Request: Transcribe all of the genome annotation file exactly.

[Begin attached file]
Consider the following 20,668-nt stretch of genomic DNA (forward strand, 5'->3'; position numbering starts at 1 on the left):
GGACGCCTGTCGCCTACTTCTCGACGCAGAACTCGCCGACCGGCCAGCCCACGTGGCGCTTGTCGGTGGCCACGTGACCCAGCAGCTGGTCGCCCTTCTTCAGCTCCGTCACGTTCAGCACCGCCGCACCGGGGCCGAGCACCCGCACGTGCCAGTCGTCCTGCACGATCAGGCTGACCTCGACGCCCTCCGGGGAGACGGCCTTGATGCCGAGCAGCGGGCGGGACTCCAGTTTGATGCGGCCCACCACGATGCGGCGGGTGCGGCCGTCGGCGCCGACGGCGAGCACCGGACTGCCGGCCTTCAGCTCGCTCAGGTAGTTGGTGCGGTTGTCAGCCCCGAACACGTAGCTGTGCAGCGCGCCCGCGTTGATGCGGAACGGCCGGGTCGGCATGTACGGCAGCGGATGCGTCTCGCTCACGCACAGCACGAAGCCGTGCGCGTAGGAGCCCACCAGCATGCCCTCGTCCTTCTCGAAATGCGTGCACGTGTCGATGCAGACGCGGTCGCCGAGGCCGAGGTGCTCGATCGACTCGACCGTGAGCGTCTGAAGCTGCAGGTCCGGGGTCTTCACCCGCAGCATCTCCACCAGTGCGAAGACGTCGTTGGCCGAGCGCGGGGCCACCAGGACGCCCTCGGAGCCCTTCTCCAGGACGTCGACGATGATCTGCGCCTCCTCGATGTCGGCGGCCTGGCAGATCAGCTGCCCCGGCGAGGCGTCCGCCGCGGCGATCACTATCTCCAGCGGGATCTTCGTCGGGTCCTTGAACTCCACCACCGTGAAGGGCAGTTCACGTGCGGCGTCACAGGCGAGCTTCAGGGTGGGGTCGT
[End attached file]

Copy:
Consider the following 20,668-nt stretch of genomic DNA (forward strand, 5'->3'; position numbering starts at 1 on the left):
GGACGCCTGTCGCCTACTTCTCGACGCAGAACTCGCCGACCGGCCAGCCCACGTGGCGCTTGTCGGTGGCCACGTGACCCAGCAGCTGGTCGCCCTTCTTCAGCTCCGTCACGTTCAGCACCGCCGCACCGGGGCCGAGCACCCGCACGTGCCAGTCGTCCTGCACGATCAGGCTGACCTCGACGCCCTCCGGGGAGACGGCCTTGATGCCGAGCAGCGGGCGGGACTCCAGTTTGATGCGGCCCACCACGATGCGGCGGGTGCGGCCGTCGGCGCCGACGGCGAGCACCGGACTGCCGGCCTTCAGCTCGCTCAGGTAGTTGGTGCGGTTGTCAGCCCCGAACACGTAGCTGTGCAGCGCGCCCGCGTTGATGCGGAACGGCCGGGTCGGCATGTACGGCAGCGGATGCGTCTCGCTCACGCACAGCACGAAGCCGTGCGCGTAGGAGCCCACCAGCATGCCCTCGTCCTTCTCGAAATGCGTGCACGTGTCGATGCAGACGCGGTCGCCGAGGCCGAGGTGCTCGATCGACTCGACCGTGAGCGTCTGAAGCTGCAGGTCCGGGGTCTTCACCCGCAGCATCTCCACCAGTGCGAAGACGTCGTTGGCCGAGCGCGGGGCCACCAGGACGCCCTCGGAGCCCTTCTCCAGGACGTCGACGATGATCTGCGCCTCCTCGATGTCGGCGGCCTGGCAGATCAGCTGCCCCGGCGAGGCGTCCGCCGCGGCGATCACTATCTCCAGCGGGATCTTCGTCGGGTCCTTGAACTCCACCACCGTGAAGGGCAGTTCACGTGCGGCGTCACAGGCGAGCTTCAGGGTGGGGTCGT